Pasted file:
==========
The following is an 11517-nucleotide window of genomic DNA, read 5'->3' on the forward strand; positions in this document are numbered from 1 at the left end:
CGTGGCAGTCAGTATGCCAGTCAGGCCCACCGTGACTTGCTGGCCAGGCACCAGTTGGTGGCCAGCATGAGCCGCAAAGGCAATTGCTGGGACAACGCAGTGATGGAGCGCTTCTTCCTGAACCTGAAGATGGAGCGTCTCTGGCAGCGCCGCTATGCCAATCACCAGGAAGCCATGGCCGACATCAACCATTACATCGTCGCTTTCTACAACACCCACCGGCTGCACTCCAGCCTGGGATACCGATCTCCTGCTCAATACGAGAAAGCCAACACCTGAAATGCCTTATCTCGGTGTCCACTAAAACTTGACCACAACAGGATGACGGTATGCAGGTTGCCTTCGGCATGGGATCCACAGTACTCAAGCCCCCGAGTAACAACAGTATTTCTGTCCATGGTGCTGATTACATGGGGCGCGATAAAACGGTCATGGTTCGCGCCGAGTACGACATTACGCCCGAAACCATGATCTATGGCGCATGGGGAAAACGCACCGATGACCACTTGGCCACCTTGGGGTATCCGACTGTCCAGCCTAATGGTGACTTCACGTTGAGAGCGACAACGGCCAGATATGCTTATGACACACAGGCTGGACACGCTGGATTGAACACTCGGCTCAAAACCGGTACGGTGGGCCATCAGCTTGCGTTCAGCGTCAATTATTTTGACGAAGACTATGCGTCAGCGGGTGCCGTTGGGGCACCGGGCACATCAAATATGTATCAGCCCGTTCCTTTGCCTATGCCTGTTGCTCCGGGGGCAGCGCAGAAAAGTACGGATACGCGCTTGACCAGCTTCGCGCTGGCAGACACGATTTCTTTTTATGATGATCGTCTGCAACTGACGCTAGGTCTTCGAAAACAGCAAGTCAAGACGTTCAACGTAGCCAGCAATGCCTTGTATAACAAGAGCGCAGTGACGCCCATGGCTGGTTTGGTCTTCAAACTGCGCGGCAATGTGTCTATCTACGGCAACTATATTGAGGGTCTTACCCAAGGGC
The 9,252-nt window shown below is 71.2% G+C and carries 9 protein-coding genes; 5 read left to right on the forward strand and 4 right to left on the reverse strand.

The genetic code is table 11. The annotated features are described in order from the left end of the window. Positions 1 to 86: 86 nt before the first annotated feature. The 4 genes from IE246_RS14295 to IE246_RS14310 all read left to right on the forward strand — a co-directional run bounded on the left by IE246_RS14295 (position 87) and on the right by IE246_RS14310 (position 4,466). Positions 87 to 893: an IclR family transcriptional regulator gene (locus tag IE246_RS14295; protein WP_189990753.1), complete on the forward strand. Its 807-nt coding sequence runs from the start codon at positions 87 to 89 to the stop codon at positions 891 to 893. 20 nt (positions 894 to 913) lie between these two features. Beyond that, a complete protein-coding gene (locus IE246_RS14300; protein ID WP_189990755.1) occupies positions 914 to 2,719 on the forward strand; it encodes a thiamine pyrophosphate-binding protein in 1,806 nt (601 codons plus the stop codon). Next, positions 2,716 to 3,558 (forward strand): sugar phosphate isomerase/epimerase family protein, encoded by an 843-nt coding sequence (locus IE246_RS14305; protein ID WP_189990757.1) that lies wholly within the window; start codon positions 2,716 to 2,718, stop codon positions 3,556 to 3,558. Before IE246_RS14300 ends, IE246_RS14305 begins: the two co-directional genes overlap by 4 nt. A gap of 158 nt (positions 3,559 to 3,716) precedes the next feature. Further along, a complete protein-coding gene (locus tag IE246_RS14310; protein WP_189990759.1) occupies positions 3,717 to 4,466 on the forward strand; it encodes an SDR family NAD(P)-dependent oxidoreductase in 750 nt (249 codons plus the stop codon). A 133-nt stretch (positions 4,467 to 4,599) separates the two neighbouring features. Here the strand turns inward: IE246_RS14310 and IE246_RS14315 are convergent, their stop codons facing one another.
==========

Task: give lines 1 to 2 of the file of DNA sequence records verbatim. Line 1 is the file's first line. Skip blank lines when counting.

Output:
The following is an 11517-nucleotide window of genomic DNA, read 5'->3' on the forward strand; positions in this document are numbered from 1 at the left end:
CGTGGCAGTCAGTATGCCAGTCAGGCCCACCGTGACTTGCTGGCCAGGCACCAGTTGGTGGCCAGCATGAGCCGCAAAGGCAATTGCTGGGACAACGCAGTGATGGAGCGCTTCTTCCTGAACCTGAAGATGGAGCGTCTCTGGCAGCGCCGCTATGCCAATCACCAGGAAGCCATGGCCGACATCAACCATTACATCGTCGCTTTCTACAACACCCACCGGCTGCACTCCAGCCTGGGATACCGATCTCCTGCTCAATACGAGAAAGCCAACACCTGAAATGCCTTATCTCGGTGTCCACTAAAACTTGACCACAACAGGATGACGGTATGCAGGTTGCCTTCGGCATGGGATCCACAGTACTCAAGCCCCCGAGTAACAACAGTATTTCTGTCCATGGTGCTGATTACATGGGGCGCGATAAAACGGTCATGGTTCGCGCCGAGTACGACATTACGCCCGAAACCATGATCTATGGCGCATGGGGAAAACGCACCGATGACCACTTGGCCACCTTGGGGTATCCGACTGTCCAGCCTAATGGTGACTTCACGTTGAGAGCGACAACGGCCAGATATGCTTATGACACACAGGCTGGACACGCTGGATTGAACACTCGGCTCAAAACCGGTACGGTGGGCCATCAGCTTGCGTTCAGCGTCAATTATTTTGACGAAGACTATGCGTCAGCGGGTGCCGTTGGGGCACCGGGCACATCAAATATGTATCAGCCCGTTCCTTTGCCTATGCCTGTTGCTCCGGGGGCAGCGCAGAAAAGTACGGATACGCGCTTGACCAGCTTCGCGCTGGCAGACACGATTTCTTTTTATGATGATCGTCTGCAACTGACGCTAGGTCTTCGAAAACAGCAAGTCAAGACGTTCAACGTAGCCAGCAATGCCTTGTATAACAAGAGCGCAGTGACGCCCATGGCTGGTTTGGTCTTCAAACTGCGCGGCAATGTGTCTATCTACGGCAACTATATTGAGGGTCTTACCCAAGGGC